We as transgender people possess a power right now stronger than that of those trying to erase us: The ability to imagine our future. In fact, at this moment in history, it is utterly necessary that we stake a claim on a transgender future. That is why I have spent the last year crisscrossing the United States talking to the smartest and bravest trans people I know.
The result of these conversations is my documentary, The Future of Trans, which explores an undeniable point: Because transness is about living out new possibilities, we represent the very ideals of what the future could be. That’s because the future is one without gender conformity or the need to perform gender roles. It is where we will be able to live our authentic selves rather being defined by the expectation of others. It is also a place where we will be defined by what we create rather than what we consume or destroy. This vision is why the future is trans.
With trans visibility in media at historic highs, as evidenced through hit shows like FX’s Pose and HBOMax’s Legendary, not to mention the new feature-length documentary Disclosure with actress Laverne Cox, it might seem strange that a trans future is even in question. But behind this greater visibility harsher realities driven by forces who believe that trans people should not exist loom.
Trans people face attempts by the federal government to deny us full equality, despite the Brooklyn Liberation March earlier this month (the largest gathering for transgender rights in the history of the country), as well as the positive ruling for transgender rights by the Supreme Court just days later. If some conservatives have their way, equal access to schools, healthcare, and even passports could become a thing of the past for trans people. With this oppression, on top of the epidemic of fatal violence against Black trans women, the idea of a trans future can start to seem almost unimaginable. That’s why we must envision ourselves 50 or 100 years from now to know what we are fighting for.
But beyond these forward-looking motivations, there are others for me which are far more personal.
Growing up, so many of us who are trans find it difficult to imagine a future for ourselves. This is true for both people like me, who spent most of our childhood in the 1980s, and those who are young adults now in 2020. The lack of trans visibility in all walks of life, professions, parts of the country, and even our families can make it hard for us to see what life might be like for us as adults, and as elderly people. Without the ability to see ourselves in the future, life can seem like a place marked only by obstacles and loneliness.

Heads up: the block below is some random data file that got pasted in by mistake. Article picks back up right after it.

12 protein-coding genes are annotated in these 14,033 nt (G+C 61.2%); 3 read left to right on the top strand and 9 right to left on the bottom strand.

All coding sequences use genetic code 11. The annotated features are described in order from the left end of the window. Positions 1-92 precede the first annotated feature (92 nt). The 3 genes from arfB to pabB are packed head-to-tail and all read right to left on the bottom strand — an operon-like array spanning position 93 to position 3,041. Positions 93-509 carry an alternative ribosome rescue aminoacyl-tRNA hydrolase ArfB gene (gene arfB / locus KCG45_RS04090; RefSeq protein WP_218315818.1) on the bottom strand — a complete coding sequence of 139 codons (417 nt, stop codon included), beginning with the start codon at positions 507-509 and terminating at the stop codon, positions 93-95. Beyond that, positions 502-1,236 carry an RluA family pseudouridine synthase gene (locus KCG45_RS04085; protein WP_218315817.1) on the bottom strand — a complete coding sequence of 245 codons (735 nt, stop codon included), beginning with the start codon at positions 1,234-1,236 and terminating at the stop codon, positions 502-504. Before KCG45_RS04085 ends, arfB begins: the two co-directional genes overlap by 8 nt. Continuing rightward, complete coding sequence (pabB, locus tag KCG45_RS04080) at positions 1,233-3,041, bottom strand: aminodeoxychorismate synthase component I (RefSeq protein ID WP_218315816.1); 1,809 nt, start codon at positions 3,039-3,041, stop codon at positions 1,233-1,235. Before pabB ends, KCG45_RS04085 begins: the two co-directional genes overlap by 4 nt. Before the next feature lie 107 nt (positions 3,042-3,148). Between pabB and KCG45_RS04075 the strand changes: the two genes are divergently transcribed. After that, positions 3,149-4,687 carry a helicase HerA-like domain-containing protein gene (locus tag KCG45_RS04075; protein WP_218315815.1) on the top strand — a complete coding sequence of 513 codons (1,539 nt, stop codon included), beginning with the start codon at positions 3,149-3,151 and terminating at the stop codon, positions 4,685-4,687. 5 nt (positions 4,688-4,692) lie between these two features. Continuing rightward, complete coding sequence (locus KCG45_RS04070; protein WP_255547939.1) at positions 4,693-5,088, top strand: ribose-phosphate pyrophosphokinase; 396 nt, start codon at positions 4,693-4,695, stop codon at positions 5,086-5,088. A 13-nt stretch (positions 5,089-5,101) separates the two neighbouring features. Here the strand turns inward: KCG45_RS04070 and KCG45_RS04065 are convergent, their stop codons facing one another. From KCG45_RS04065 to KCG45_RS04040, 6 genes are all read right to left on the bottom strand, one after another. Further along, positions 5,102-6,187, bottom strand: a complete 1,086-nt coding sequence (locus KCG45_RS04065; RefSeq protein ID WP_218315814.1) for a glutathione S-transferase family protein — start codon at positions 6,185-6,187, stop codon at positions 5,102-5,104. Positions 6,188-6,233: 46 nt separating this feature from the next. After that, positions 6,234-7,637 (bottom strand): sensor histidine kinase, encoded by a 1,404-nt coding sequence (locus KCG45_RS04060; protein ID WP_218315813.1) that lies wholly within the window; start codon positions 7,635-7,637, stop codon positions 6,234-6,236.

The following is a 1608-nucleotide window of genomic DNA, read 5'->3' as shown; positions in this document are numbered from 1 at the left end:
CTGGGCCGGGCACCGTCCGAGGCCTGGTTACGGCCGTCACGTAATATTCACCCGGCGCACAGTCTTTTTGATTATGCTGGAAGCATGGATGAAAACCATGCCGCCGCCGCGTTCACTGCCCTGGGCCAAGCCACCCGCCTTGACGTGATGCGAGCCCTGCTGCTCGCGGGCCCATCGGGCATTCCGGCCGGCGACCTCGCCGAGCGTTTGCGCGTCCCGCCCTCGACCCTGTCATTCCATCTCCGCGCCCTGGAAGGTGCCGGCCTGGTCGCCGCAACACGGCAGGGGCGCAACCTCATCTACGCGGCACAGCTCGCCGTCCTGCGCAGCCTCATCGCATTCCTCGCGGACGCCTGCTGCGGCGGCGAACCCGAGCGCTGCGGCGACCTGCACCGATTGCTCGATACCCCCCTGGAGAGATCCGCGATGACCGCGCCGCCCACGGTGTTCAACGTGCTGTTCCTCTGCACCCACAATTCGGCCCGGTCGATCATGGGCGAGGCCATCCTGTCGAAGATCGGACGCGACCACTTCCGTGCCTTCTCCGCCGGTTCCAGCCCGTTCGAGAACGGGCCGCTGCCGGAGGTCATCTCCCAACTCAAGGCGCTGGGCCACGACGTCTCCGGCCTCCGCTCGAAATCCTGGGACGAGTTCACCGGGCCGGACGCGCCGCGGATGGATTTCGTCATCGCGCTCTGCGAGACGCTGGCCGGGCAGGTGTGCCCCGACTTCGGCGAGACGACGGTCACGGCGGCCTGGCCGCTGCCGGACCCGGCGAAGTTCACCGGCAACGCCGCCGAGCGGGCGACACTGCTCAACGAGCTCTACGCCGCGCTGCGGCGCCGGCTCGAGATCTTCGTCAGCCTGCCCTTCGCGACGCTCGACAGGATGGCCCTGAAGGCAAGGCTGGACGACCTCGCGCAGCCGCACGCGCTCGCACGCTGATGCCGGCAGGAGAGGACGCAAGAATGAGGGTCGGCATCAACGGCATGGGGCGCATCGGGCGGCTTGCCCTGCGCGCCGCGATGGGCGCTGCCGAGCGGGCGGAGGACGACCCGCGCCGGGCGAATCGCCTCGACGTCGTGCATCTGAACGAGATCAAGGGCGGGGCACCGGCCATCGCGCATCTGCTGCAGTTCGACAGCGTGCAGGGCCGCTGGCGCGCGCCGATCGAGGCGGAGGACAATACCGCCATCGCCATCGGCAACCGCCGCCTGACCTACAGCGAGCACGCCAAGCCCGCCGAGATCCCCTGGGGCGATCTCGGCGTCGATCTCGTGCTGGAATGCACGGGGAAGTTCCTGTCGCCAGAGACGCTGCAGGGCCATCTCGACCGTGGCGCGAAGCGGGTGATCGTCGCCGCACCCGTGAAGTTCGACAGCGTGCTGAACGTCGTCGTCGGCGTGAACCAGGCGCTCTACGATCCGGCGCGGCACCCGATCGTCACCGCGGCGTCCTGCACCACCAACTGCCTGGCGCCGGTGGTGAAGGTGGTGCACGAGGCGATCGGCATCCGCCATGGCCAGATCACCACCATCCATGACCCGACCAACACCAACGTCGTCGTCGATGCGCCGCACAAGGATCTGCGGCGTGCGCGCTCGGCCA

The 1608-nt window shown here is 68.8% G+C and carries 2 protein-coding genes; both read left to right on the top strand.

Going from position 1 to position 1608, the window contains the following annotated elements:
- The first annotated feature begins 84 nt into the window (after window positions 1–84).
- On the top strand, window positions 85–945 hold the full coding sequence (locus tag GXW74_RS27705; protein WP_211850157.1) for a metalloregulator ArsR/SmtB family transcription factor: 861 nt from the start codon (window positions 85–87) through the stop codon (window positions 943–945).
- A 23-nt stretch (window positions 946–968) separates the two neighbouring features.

This absence of space for myself as a child was damaging and painful in ways I continue to unpack well into my adulthood. The hostility I felt both from within my household and the outside world led me to exist as two people within one. The first was the boy on the outside who everyone saw and wanted to see. The other, the actual person, was the girl who had to hide inside the other like a Russian Matryoshka doll.
I practiced being a boy so much that it became a habit. The more I tried to live up to external expectations the more I lost my real self. As artist Chella, who is in The Future of Trans, said to me once, “I didn’t have language for what I was so I didn’t have language for who I was.” I have spent years separating myself from who I learned to be versus who I am. That journey will likely continue for a longtime still. The past always shows up in unexpected ways.
But it’s that past that helped me imagine a way forward. It’s why I went on my journey, speaking to other trans people about how they navigated growing up trans, and how they plan to continue that journey into their elder years. My past, our past, is what conceived The Future of Trans. I want kids everywhere to see trans people right now validating who they are. I want them to know that they will have an existence, despite what the world tells them. The bottom line is that there is no time ahead without us in it. Angelica Ross and Dominique Jackson of FX’s Pose, artists Alok and Shea Diamond, and many others have powerful things to say about this in the film.
The eight year old girl inside of me still needs to hear this message.